(WJHL) — EMS members are a lifeline for those with medical emergencies. It’s been difficult lately with more people retiring than new recruits entering the field. Local EMS leaders are trying to ride out the pandemic while giving their workers a good work-life balance.
Emergency medical services is a tough job on its own. The work is physical, but the mental aspect can weigh just as heavily. That’s why Chief of EMS in Unicoi County Chief Adam Copas is trying to lessen the impact of being short-staffed.
“We try to balance that by looking at the amount of hours we allow people to work,” he said. “And we keep track of that to make sure we’re not causing workplace fatigue, or causing unsafe work environments for them, or unsafe environments for them at home.”
With fewer people entering the field, Copas says it’s important current employees stay healthy and motivated.
“So, we need to take care of the employees that we have, and make sure they enjoy coming to work, and when they do come to work, they experience a good work environment and they feel valued and like they are making a difference,” he says.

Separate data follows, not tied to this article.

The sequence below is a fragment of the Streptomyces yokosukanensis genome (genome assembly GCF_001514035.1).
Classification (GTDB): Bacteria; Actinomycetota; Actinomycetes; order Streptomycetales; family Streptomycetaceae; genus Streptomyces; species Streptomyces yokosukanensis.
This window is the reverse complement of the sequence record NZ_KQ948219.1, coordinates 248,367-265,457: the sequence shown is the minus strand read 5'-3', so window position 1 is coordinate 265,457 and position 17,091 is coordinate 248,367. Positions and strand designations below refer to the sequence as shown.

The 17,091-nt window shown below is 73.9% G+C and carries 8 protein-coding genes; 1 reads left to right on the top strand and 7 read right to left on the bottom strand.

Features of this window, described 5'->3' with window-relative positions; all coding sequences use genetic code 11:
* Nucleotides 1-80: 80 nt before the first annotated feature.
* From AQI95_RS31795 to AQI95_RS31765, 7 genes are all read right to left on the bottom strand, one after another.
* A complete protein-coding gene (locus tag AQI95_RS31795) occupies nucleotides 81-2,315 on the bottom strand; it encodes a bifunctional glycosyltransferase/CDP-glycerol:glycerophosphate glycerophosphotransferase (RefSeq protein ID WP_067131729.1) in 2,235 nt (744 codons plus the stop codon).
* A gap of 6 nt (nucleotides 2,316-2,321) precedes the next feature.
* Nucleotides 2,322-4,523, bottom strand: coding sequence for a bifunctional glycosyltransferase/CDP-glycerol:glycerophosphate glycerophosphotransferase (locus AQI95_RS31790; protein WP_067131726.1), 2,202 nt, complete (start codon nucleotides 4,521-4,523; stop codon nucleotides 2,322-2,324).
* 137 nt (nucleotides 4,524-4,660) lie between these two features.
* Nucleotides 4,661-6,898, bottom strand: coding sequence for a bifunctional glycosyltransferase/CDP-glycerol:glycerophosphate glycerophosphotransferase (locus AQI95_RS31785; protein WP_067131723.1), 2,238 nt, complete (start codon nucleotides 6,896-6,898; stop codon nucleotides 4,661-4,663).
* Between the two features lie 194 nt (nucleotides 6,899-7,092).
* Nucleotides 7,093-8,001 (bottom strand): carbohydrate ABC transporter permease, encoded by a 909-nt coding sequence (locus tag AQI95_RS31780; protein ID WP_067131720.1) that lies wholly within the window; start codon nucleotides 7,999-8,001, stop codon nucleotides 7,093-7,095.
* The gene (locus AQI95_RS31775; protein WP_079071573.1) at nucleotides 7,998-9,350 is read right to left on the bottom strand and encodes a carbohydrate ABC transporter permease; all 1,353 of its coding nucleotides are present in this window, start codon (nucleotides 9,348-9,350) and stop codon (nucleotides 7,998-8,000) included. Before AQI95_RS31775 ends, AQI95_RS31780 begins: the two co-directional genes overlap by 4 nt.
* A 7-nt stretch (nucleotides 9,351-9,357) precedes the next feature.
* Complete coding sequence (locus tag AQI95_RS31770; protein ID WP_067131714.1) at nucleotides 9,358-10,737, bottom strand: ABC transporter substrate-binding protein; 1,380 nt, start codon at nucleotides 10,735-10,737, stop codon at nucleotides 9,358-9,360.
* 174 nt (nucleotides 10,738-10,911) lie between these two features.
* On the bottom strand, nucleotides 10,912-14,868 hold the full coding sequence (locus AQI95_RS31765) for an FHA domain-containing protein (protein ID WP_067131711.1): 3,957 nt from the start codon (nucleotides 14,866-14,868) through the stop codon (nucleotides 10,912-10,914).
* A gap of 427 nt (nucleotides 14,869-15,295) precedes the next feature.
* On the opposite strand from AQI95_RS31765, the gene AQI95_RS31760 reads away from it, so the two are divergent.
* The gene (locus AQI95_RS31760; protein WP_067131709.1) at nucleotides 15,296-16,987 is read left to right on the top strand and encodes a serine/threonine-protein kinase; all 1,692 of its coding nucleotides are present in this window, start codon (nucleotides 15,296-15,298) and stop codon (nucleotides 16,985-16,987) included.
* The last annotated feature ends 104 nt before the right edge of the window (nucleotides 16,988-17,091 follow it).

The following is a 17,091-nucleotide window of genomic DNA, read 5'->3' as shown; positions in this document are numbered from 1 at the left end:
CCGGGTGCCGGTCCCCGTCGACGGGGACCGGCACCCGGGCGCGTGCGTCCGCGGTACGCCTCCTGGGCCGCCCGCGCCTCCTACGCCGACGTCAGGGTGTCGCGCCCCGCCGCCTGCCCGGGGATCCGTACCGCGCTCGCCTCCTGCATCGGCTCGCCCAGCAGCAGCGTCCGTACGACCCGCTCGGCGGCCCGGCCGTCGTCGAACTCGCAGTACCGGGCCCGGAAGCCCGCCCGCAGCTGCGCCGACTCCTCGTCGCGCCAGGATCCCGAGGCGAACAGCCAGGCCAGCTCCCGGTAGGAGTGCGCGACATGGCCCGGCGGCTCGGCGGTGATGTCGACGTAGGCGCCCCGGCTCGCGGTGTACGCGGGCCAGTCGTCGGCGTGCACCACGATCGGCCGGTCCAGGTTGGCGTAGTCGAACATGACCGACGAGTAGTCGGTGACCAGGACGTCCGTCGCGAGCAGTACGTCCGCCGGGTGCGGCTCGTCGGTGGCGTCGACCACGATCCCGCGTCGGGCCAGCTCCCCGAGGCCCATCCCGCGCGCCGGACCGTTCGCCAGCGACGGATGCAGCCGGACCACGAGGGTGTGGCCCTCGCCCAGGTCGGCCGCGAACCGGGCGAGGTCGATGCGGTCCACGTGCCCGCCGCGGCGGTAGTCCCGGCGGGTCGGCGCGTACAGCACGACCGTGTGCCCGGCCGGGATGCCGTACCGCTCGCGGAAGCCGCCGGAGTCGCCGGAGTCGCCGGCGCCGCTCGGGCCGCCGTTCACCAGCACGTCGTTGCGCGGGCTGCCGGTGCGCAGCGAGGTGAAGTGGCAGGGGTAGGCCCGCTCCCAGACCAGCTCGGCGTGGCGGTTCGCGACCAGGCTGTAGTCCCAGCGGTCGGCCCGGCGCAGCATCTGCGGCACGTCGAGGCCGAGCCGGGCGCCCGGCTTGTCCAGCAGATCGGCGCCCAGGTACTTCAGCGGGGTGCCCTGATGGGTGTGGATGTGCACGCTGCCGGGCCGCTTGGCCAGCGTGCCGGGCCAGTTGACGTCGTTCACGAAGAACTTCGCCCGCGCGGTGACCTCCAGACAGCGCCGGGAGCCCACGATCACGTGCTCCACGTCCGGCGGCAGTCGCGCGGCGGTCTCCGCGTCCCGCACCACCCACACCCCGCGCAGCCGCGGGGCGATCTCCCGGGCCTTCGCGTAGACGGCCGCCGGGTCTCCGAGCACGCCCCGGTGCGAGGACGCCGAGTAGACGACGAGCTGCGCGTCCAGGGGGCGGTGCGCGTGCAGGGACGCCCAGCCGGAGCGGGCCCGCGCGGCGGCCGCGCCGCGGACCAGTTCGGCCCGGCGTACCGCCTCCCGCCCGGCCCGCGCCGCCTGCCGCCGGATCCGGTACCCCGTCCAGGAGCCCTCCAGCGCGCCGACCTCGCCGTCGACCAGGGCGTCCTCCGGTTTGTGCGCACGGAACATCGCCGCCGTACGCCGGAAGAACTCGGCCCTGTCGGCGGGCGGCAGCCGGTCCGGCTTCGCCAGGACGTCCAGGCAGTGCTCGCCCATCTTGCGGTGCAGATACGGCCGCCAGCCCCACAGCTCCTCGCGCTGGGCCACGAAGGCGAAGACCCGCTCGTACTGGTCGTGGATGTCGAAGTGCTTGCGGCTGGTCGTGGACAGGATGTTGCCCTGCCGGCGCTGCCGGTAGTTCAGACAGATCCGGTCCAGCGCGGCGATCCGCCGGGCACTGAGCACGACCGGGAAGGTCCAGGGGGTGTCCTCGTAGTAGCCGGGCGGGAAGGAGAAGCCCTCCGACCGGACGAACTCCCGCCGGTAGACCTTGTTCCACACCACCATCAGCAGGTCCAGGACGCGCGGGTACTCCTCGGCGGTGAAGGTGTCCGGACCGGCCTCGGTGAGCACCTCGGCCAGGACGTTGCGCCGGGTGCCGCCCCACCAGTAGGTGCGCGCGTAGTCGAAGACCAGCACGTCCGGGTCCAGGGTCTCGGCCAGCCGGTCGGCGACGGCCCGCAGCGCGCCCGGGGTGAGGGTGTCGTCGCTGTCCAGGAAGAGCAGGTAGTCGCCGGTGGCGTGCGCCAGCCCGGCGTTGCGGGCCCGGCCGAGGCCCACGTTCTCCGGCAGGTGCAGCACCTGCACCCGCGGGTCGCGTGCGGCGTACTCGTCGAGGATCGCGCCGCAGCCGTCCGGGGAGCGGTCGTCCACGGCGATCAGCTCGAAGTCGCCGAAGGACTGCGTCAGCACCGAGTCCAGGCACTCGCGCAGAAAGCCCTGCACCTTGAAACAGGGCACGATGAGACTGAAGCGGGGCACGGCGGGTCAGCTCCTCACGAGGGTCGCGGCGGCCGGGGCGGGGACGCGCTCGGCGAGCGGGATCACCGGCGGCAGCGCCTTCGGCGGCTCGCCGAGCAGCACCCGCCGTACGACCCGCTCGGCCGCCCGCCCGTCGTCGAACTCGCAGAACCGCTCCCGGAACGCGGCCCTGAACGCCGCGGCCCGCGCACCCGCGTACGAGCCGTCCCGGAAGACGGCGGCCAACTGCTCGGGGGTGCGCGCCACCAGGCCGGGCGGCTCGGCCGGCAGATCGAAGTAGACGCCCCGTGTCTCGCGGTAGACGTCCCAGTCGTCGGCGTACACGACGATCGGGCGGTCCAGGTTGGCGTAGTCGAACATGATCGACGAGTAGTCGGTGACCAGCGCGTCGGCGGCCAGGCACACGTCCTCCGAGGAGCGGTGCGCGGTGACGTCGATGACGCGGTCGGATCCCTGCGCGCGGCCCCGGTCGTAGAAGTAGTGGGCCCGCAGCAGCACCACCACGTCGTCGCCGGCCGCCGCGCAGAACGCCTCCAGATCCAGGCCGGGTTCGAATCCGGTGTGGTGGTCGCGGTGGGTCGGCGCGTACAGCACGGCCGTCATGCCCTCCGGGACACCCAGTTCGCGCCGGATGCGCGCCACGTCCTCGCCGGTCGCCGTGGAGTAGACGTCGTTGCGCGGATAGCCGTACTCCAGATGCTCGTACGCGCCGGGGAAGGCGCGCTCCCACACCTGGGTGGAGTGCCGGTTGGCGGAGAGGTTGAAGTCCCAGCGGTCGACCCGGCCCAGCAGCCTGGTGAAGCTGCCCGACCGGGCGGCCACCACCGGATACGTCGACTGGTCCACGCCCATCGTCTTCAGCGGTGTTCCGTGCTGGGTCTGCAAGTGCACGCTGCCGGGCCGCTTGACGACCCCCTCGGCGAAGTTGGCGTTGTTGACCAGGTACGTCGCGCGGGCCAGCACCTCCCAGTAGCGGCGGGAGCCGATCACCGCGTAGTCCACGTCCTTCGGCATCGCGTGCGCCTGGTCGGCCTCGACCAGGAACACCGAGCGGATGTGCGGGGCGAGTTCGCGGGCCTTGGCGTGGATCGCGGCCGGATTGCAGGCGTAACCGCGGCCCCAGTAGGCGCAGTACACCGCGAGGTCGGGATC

Washington County, Tennessee EMS Chief Dan Wheeley says the field is evolving and changes need to happen to keep interest high and people applying.
“It’s going to take changing how we recruit and how we train our medics, EMT’s, and fundamentally figuring out how to get people excited about it as a career,” Wheeley said.
Until then, both Copas and Wheeley agree the job is still rewarding, and worth changing with the times.
“At the end of the day, it is a very rewarding job,” Wheeley said. “EMT’s and medics make a difference in peoples’ lives. There’s a camaraderie built in this kind of work that you don’t tend to get in other jobs.”
Copas said, “Working in emergency services and working in EMS is a good career, it pays us a good wage for the area in itself, and you have the opportunity to make a difference in the job you do each and every day.”